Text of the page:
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Finweek - English

Finweek - English 9/10/2020

Finweek is South Africa’s leading financial weekly magazine focusing on investment. With its brisk, creative and authoritative analysis of business and investment issues, it’s an essential business tool in the daily battle for competitive advantage. Today's business decision-makers have to cope with increased pressure on their time and are expected, more than ever before, to succeed in the face of stiffer competition. Finweek provides relevant information in quick bytes, along with award-winning investment advice.

País:
South Africa
Idioma:
English
Editor:
Media 24 Ltd
Periodicitat:
Biweekly
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25 Números

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2 min.
from the editor

Working to a regular bi-weekly print deadline tends to turn life and the way you measure time into weekly increments. When one deadline passes, it’s back to planning the next, each time another week getting marked off, and the process starts again. its 24th week of working from in the middle of a print deadline and needing to how to meet it entirely remotely. Luckily, given the nature of the print As I write this, the finweek team enters home, having entered the lockdown figure out production process, during which, no matter how much you plan, something unexpected will inevitably occur, our very small team has become very adept at navigating crises. As a former colleague of ours always used to say: “It’s the finweek way.” So, we’ve adjusted to putting this…

5 min.
sin taxes: the devil is in the detail

We all consume way too much sugar than is good for us. I’ve tried hard to reduce my own sugar intake over the last two years, and, I thought, quite successfully, until a friend recently pointed out the sugar content of Mrs Ball’s chutney and All Gold tomato sauce – staples in the Fourie household. He won’t be invited for dinner again. But the consequences of our overindulgence is no joke. Excess sugar consumption is linked to a range of diet-related diseases, such as diabetes, cancer and heart disease. In South Africa, these issues are of particular concern. The 2016 South African Demographic and Health Survey finds that 68% of women, 31% of men and 13% of children are overweight or obese. The National Income Dynamic Survey exposes the large gender…

4 min.
can i trust government with my savings?

When I heard that the ANC was calling for the establishment of a deposit-taking state bank to compete with established commercial lenders, I wondered to myself who in their right mind will entrust their hard-earned savings with this bank, given high levels of corruption and mismanagement of state-owned enterprises (SOEs) at the hands of ANC cadres. The alleged involvement of the ANC in the looting and demise of VBS Bank has eroded public confidence in the ruling party, whose leaders are now facing a public backlash for raking in millions of rand from corrupt government tenders for personal protective equipment in the fight against Covid-19. Besides the fact that I don’t trust the ANC-led government to operate a bank ethically and competently, I have two critical questions regarding this proposed banking venture.…

3 min.
in brief

“PAYING CUSTOMERS WILL BE SADDLED WITH HOPELESSLY INSOLVENT MUNICIPALITIES THAT HAVE NO PROSPECT … OF PAYING THEIR OUTSTANDING DEBTTO ESKOM.” − Acting judge Anthony Millar ruled against Eskom’s electricity supply cuts to the Lekwa (Mpumalanga) and Ngwa the (Free State) local municipalities due to non-payment, in the South Gauteng High Court. Moneyweb reported that the utility has in the last few months limited electricity supply to these two and many other municipalities in various provinces as a strategy – after losing several court battles about the disconnections. Millar said Eskom should try to resolve disputes with municipalities before taking action that brings about huge human suffering. “ACCUSED NUMBER ONE.” − President Cyril Ramaphosa said the ANC needs to face the reality that its leaders stand accused of corruption and that the ruling party…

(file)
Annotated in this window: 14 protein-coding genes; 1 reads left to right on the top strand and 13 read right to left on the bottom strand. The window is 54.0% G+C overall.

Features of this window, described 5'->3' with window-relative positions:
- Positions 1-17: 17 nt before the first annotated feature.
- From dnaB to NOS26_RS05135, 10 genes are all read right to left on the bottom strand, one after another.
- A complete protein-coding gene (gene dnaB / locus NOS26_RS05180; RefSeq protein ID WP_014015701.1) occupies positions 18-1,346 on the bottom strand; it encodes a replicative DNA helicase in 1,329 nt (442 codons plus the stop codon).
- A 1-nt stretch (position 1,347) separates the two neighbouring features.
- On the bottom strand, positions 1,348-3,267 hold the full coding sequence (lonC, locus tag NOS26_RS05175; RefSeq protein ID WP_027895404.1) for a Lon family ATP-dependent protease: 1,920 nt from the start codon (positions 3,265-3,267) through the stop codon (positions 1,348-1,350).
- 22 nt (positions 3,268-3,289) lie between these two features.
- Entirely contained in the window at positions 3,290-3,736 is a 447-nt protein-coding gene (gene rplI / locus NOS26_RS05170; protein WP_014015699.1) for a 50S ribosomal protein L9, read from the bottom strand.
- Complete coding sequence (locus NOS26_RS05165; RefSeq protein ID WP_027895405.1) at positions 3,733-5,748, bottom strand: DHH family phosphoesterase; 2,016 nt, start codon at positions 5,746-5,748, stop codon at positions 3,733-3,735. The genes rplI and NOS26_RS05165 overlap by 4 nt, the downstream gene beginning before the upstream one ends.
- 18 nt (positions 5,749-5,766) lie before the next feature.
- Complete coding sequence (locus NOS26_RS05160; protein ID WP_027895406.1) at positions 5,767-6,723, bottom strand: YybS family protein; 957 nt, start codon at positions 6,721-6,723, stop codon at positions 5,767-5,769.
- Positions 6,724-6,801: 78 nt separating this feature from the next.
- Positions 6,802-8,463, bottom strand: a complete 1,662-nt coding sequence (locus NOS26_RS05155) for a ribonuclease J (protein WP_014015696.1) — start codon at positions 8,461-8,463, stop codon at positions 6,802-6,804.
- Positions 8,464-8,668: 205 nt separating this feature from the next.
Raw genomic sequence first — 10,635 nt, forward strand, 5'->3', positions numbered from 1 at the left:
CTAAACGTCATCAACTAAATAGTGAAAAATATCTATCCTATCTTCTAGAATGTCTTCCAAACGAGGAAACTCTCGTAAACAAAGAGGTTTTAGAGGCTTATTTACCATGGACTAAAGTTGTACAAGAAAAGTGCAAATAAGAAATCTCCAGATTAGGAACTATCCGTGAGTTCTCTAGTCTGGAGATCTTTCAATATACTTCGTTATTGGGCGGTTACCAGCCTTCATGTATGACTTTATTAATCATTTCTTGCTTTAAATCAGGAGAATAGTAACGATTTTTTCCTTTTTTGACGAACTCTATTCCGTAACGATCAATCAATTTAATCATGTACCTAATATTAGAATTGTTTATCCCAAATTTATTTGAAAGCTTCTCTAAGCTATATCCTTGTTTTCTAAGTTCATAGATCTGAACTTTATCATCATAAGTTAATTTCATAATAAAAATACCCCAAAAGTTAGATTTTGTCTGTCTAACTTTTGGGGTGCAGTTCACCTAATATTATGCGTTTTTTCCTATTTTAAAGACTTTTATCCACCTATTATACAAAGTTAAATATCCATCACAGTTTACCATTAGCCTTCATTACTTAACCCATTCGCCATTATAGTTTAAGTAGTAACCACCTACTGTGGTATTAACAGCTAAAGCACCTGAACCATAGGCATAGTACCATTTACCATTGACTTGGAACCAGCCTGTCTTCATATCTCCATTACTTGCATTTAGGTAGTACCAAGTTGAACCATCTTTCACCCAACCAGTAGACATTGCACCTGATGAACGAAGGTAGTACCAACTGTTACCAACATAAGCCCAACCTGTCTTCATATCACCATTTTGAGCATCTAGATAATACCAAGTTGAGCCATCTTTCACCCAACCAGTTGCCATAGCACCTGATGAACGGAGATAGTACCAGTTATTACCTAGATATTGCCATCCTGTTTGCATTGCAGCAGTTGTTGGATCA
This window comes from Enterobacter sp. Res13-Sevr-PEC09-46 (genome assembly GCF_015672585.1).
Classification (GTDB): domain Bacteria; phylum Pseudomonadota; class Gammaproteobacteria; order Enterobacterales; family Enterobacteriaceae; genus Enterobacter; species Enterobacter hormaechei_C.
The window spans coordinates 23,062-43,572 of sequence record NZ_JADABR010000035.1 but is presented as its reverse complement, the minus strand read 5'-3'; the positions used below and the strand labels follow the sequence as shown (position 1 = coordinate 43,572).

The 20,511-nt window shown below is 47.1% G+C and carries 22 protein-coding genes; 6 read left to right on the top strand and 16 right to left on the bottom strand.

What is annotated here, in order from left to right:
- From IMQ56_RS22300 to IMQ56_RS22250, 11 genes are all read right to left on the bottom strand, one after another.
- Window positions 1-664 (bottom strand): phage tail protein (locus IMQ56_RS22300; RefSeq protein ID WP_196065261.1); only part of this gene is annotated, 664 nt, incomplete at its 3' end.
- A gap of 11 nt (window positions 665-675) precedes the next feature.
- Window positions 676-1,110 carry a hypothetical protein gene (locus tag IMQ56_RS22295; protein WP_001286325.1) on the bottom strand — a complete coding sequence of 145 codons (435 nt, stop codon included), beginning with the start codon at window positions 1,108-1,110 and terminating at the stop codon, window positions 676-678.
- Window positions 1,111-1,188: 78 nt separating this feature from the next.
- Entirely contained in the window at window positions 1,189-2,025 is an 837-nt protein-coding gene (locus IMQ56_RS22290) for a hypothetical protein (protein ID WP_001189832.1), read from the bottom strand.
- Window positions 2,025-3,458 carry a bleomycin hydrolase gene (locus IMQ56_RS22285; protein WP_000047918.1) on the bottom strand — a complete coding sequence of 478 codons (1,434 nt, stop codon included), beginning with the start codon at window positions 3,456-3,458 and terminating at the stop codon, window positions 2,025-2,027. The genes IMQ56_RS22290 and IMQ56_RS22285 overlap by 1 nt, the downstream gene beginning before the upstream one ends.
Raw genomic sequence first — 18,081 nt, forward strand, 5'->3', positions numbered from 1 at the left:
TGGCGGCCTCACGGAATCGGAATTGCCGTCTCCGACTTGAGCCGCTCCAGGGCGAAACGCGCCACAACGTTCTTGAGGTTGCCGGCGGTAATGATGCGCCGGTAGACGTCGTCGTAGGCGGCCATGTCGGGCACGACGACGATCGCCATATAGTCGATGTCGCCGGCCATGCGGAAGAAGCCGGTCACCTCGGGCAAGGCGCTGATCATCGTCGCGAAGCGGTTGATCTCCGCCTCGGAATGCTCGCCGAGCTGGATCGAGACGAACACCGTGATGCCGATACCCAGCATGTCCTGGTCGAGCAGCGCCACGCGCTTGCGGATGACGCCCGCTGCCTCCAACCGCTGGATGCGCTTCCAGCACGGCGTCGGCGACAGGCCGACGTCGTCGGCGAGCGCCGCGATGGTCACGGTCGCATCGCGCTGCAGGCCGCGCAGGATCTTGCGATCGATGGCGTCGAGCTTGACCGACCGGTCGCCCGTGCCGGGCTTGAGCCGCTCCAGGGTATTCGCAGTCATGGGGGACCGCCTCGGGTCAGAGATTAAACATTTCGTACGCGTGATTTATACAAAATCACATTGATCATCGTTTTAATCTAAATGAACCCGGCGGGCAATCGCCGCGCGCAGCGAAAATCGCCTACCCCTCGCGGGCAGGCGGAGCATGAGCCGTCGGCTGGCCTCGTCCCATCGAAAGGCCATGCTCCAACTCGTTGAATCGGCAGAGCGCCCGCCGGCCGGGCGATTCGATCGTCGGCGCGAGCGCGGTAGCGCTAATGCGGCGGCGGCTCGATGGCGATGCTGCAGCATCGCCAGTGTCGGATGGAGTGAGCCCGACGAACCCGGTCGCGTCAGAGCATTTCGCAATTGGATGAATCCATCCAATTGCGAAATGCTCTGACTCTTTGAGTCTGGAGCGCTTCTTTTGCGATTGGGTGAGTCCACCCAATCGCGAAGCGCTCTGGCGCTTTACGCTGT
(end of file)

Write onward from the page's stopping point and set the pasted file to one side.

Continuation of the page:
2 min.
double take

THE GOOD Hotel and casino group Sun International, which reopened 10 of its 11 casinos in South Africa at the start of July, said the recent easing of lockdown restrictions has resulted in improved trading activity. The group said it is confident about recovering from the pandemic. According to BDLive, group debt stood at R15.1bn at the end of the six months to end-June — an increase from R13.3bn in December, and well in excess of its R3.3bn market capitalisation. The company secured a string of concessions from lenders, while it had also raised R1.2bn through a rights offer in August. It announced that it had agreed to sell its majority stake in Latin American operation Sun Dreams to partner Nueva Inversiones Pacifico Sur for R2.7bn. THE BAD Orders placed by the Gauteng…

4 min.
taking the guesswork out of farming

james Paterson and Benji Meltzer started Aerobotics in 2014 after identifying on-farm challenges that could be solved with aerial imagery and machine learning. The duo needed aerial and satellite imagery to identify crop threats, but there were no suitable drones available at the time that matched their needs. While many would have considered this an obvious setback, the two leveraged their academic backgrounds to build their own. Both had studied mechatronics engineering at the University of Cape Town. Paterson also completed a Masters in aeronautics and astronautics at MIT and Meltzeran MSc in neurotechnology at Imperial College London. In 2014, remote sensing was in its infancy globally and still a novel concept in South Africa, with only a few farmers in the Western Cape having access to a government satellite technology programme. “We realised…